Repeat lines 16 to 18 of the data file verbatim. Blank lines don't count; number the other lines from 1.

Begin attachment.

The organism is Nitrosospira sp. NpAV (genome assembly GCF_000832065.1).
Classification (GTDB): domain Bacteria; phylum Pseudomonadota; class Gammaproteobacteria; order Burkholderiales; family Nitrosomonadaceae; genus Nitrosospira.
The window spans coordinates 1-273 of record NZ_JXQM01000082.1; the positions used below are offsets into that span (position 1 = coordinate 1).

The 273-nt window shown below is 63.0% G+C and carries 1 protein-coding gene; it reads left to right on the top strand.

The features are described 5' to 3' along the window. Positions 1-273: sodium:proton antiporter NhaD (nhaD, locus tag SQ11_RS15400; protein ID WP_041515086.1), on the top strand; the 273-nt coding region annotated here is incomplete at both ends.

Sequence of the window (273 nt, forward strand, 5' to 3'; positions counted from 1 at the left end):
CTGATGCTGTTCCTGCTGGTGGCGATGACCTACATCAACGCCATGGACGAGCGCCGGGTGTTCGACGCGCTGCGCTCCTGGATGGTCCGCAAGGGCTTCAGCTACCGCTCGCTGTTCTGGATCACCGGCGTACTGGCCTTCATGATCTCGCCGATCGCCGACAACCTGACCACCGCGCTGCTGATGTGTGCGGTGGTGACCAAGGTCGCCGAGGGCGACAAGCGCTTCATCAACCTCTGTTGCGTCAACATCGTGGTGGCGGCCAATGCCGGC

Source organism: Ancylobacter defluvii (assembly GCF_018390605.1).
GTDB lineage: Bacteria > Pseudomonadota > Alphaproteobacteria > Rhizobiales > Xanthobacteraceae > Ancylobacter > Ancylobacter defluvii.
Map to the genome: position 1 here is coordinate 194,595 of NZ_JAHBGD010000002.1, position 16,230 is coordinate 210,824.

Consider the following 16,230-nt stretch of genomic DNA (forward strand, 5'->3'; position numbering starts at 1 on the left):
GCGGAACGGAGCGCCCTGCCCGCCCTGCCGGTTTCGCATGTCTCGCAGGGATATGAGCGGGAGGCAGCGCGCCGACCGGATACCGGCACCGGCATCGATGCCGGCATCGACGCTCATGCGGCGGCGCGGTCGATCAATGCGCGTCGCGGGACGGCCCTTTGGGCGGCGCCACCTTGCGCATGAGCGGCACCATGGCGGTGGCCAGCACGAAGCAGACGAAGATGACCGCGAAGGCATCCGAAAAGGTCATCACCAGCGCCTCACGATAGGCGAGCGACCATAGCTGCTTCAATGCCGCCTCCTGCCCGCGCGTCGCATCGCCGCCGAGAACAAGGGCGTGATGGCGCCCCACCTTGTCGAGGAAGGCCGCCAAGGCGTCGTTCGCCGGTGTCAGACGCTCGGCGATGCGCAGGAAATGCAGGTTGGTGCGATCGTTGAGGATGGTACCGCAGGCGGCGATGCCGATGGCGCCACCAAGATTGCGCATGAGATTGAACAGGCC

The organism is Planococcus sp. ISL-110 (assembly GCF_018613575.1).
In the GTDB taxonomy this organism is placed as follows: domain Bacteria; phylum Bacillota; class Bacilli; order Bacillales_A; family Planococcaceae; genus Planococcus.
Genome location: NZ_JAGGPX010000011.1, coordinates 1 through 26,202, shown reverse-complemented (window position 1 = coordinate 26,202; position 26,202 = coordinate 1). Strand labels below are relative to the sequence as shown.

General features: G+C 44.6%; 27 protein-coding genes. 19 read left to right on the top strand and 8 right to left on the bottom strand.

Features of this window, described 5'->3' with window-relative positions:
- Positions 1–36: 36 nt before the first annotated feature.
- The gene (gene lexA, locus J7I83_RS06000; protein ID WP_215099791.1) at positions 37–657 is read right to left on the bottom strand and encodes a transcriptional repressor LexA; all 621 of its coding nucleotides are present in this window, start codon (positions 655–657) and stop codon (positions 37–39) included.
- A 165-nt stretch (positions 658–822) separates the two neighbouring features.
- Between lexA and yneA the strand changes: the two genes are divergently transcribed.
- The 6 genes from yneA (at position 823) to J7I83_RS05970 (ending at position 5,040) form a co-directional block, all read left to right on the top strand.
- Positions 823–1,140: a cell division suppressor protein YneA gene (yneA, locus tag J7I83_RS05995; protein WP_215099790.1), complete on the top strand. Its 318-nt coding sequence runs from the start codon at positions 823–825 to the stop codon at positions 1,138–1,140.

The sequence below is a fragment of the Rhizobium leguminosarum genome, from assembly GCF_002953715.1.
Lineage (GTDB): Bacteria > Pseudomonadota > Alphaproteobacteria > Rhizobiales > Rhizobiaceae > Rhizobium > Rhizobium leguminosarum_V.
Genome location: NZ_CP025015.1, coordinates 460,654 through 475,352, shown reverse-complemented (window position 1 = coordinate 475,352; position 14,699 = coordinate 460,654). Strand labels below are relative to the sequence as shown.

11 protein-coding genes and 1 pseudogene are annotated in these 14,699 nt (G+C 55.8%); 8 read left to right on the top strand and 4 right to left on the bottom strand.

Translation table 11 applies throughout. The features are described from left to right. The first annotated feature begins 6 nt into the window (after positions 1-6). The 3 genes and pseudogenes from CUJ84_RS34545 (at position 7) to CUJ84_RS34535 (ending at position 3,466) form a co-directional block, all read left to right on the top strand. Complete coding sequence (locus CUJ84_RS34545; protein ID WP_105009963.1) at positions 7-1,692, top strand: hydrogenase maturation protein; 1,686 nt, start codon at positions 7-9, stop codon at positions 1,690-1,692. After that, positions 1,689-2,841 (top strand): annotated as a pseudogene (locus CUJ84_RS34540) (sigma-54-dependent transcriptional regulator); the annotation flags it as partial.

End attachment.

General features: G+C 44.6%; 27 protein-coding genes. 19 read left to right on the top strand and 8 right to left on the bottom strand.

Features of this window, described 5'->3' with window-relative positions:
- Positions 1–36: 36 nt before the first annotated feature.